How Food Waste Impacts the Ocean

February 16, 2021

3 minutes, 56 seconds read

How Food Waste Impacts the Ocean

Most people are familiar with the impact that food waste has on landfills. Food waste accounts for 3 billion tons of carbon emissions annually. In the United States, it accounts for 18% of the country’s methane pollution, a greenhouse gas that’s 87 times more potent than carbon dioxide. However, the impact that food waste has on the ocean has worse lingering effects.

1. Climate Crisis

Greenhouse gases are responsible for increasing the temperature of the planet. The primary gases responsible for the greenhouse effect include carbon dioxide, methane, and nitrous oxide. When food waste decomposes in a landfill, it releases methane gas and other noxious gasses. These smelly gasses are why no one wants to live near a landfill; the fact that most landfills are not near residential areas adds to the climate crisis because trucks have to drive long distances to dump the waste. According to the IPCC (Intergovernmental Panel on Climate Change), the impact potential of one ton of methane is comparable to that of 87 tons of CO2. The emissions from food that is wasted have around three times the global emissions from aviation.

2. Disruption of the Food Chain 

Access to food waste can cause a disruption of equilibrium of predator and prey balance due to an increase in predator population. The disruption of balance leads to an decrease in overall prey, causing a domino effect rippling down the food chain. 

A study in the Biological Conservation revealed that food waste in landfills near Monterey Bay, CA directed impacted the delicate balance of the coastal food web between the local seabird, Western Gull, and its prey, the steelhead trout. The Gull has its diet shifted towards the abundance of human trash, resulting in an increase in Gull population. Increased predation pressure on steelhead trout resulted in a drop of trout population. Other fish-eating birds around Monterey Bay were forced to prey on juvenile steelhead trout and move down the food chain to survive. This consequently resulted in a dramatic decline of overall fish population.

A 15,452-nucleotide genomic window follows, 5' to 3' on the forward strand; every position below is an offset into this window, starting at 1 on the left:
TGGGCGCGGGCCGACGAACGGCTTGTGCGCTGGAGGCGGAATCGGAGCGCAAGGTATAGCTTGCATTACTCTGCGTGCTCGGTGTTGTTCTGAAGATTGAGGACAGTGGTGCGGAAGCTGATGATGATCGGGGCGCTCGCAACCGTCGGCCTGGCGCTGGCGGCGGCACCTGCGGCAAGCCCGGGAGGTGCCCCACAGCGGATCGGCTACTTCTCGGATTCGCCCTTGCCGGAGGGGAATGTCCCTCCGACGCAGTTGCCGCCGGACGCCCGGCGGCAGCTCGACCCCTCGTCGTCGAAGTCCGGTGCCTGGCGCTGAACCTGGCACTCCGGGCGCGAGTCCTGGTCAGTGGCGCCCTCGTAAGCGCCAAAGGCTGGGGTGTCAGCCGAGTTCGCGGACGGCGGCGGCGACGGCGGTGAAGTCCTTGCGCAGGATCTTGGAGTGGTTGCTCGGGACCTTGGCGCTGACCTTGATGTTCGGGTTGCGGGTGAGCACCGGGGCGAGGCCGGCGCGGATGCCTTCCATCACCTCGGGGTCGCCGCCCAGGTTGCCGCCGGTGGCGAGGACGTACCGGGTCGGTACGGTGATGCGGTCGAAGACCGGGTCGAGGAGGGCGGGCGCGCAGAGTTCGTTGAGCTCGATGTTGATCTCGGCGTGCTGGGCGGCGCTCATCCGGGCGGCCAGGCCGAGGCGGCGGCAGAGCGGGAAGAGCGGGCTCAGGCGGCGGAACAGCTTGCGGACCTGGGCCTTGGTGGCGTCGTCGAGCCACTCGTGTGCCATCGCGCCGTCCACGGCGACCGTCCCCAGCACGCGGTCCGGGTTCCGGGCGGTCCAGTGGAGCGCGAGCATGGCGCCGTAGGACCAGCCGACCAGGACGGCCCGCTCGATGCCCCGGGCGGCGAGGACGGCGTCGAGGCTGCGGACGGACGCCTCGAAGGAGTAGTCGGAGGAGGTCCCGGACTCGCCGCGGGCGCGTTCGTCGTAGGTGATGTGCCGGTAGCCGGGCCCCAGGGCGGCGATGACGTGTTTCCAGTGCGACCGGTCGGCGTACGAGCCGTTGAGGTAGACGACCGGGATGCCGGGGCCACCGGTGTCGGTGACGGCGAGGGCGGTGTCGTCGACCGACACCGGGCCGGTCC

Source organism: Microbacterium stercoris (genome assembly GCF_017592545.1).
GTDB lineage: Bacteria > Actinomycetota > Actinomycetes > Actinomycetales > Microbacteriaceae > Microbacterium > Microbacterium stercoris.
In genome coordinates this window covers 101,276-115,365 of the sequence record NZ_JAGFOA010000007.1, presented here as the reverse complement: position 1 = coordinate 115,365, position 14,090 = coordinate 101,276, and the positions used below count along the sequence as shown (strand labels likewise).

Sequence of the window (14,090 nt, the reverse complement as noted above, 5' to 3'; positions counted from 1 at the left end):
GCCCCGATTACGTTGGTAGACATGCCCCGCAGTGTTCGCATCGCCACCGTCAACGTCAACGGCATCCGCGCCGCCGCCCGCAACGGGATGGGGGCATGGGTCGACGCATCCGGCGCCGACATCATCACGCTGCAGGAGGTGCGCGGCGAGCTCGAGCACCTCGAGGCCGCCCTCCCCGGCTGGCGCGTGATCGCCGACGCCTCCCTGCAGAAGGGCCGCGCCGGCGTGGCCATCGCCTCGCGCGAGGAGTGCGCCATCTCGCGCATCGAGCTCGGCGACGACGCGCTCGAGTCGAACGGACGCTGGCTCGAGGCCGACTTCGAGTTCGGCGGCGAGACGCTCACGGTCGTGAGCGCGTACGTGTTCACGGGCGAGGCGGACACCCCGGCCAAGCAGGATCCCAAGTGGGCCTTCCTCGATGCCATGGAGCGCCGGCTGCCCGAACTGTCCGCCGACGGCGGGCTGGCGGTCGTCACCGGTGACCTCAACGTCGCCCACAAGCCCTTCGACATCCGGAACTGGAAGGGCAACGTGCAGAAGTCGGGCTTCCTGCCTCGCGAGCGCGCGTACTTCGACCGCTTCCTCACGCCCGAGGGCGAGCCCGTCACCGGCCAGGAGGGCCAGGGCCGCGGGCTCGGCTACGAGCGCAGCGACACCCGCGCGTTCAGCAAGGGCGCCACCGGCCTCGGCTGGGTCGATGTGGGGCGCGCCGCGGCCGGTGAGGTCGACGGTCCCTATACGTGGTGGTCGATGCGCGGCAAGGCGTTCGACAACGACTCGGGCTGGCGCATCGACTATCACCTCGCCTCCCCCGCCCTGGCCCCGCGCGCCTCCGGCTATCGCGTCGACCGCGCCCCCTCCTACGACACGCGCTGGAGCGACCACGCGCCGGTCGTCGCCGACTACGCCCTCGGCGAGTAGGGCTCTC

Photo by Tim Mossholder

3. Bioaccumulation of Pesticides

Food is often treated with pesticides, insecticides, hormones, antibiotics, and preservatives. When human food waste is dumped in the ocean, it is consumed by marine life. The chemicals in that waste accumulate as they move up the food chain and cause elevated levels of toxicity. The bioaccumulation of pesticide and other chemicals from food waste cycles back the food chain and ultimately ends up at the very source: humans. 

As the concentration increases up the food web, it can reach dangerous levels for both fish and the humans who rely on fish as a food source.

4. Eutrophication

Nutrients from food waste irresponsibly deposited into the ocean can cause eutrophication, a process in which high nutrient concentration in water causes algal bloom. Algal bloom typically happens as a result of nutrients such as nitrogen or phosphorus entering an aquatic system and causing phytoplankton to grow and reproduce. The algal bloom disrupts the normal marine ecosystem in a number of ways: using all the oxygen in the water, blocking sunlight for photosynthetic marine plants, and producing toxins harmful to the food chain.

Food Waste Management Near the Ocean

Seaside towns, resorts, and destination islands must be careful with their food waste management due to proximity to the ocean. Food waste management in luxury resorts and destination islands can be expensive and difficult to deal with. It is not a problem that can be solved overnight, nor can a single entity tackle it by themselves. Resolving the issues accompanying food waste require collective efforts and strategy. 

In 2019, Hotelier Maldives hosted the GM Forum that featured a panel discussion emphasizing challenges and possible solutions relevant to the tourism and hospitality industry. President of Power Knot, Iain Milnes, was a keynote speaker who discussed why proper disposal of food waste was essential for hotels and resorts that are committed to sustainable operations and a low carbon footprint.

Food digesters are a proven solution for proper disposal of food waste. As one of earth’s oldest processes, composting is the most effective means of stabilizing and converting biodegradable waste. The LFC biodigesters manufactured by Power Knot digest (or decompose) food waste on site. The process is continuous and aerobic leading to ease of use and no smells. Like a stainless steel stomach, the food waste is not macerated but it is decomposed to such a degree that it becomes a liquid. The liquid exits the machine through a fine mesh screen and then is sent safely to the sewer system. Resorts use the output from the sewage system for irrigation.

Are you interested in learning what food waste solution works for you? Contact Power Knot today.